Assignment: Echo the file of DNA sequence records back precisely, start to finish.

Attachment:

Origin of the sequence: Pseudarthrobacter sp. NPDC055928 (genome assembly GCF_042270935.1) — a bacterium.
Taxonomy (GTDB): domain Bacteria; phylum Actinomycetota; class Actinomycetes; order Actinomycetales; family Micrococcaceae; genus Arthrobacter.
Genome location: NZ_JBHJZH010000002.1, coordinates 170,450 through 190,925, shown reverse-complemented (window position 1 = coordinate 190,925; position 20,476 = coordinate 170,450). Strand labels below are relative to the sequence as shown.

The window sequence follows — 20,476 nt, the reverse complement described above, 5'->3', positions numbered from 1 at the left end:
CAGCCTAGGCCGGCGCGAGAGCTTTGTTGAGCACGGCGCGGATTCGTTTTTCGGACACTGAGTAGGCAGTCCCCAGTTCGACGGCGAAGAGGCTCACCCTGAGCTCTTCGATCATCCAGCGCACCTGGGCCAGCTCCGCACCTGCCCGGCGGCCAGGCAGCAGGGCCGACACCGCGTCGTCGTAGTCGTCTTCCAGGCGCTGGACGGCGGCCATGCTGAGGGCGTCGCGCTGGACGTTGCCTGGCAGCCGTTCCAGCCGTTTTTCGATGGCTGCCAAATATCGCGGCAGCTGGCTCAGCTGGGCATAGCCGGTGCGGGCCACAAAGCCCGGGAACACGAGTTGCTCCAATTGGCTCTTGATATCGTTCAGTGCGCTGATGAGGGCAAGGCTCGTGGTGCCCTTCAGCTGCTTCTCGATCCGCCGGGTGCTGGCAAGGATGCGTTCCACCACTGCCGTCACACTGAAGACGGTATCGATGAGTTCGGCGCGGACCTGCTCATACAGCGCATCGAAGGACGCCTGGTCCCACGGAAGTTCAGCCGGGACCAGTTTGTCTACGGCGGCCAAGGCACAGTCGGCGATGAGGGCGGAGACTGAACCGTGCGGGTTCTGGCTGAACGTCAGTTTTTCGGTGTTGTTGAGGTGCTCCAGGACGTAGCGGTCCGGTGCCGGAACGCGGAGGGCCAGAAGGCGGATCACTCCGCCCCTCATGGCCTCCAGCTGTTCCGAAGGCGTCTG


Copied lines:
Origin of the sequence: Pseudarthrobacter sp. NPDC055928 (genome assembly GCF_042270935.1) — a bacterium.
Taxonomy (GTDB): domain Bacteria; phylum Actinomycetota; class Actinomycetes; order Actinomycetales; family Micrococcaceae; genus Arthrobacter.
Genome location: NZ_JBHJZH010000002.1, coordinates 170,450 through 190,925, shown reverse-complemented (window position 1 = coordinate 190,925; position 20,476 = coordinate 170,450). Strand labels below are relative to the sequence as shown.

The window sequence follows — 20,476 nt, the reverse complement described above, 5'->3', positions numbered from 1 at the left end:
CAGCCTAGGCCGGCGCGAGAGCTTTGTTGAGCACGGCGCGGATTCGTTTTTCGGACACTGAGTAGGCAGTCCCCAGTTCGACGGCGAAGAGGCTCACCCTGAGCTCTTCGATCATCCAGCGCACCTGGGCCAGCTCCGCACCTGCCCGGCGGCCAGGCAGCAGGGCCGACACCGCGTCGTCGTAGTCGTCTTCCAGGCGCTGGACGGCGGCCATGCTGAGGGCGTCGCGCTGGACGTTGCCTGGCAGCCGTTCCAGCCGTTTTTCGATGGCTGCCAAATATCGCGGCAGCTGGCTCAGCTGGGCATAGCCGGTGCGGGCCACAAAGCCCGGGAACACGAGTTGCTCCAATTGGCTCTTGATATCGTTCAGTGCGCTGATGAGGGCAAGGCTCGTGGTGCCCTTCAGCTGCTTCTCGATCCGCCGGGTGCTGGCAAGGATGCGTTCCACCACTGCCGTCACACTGAAGACGGTATCGATGAGTTCGGCGCGGACCTGCTCATACAGCGCATCGAAGGACGCCTGGTCCCACGGAAGTTCAGCCGGGACCAGTTTGTCTACGGCGGCCAAGGCACAGTCGGCGATGAGGGCGGAGACTGAACCGTGCGGGTTCTGGCTGAACGTCAGTTTTTCGGTGTTGTTGAGGTGCTCCAGGACGTAGCGGTCCGGTGCCGGAACGCGGAGGGCCAGAAGGCGGATCACTCCGCCCCTCATGGCCTCCAGCTGTTCCGAAGGCGTCTG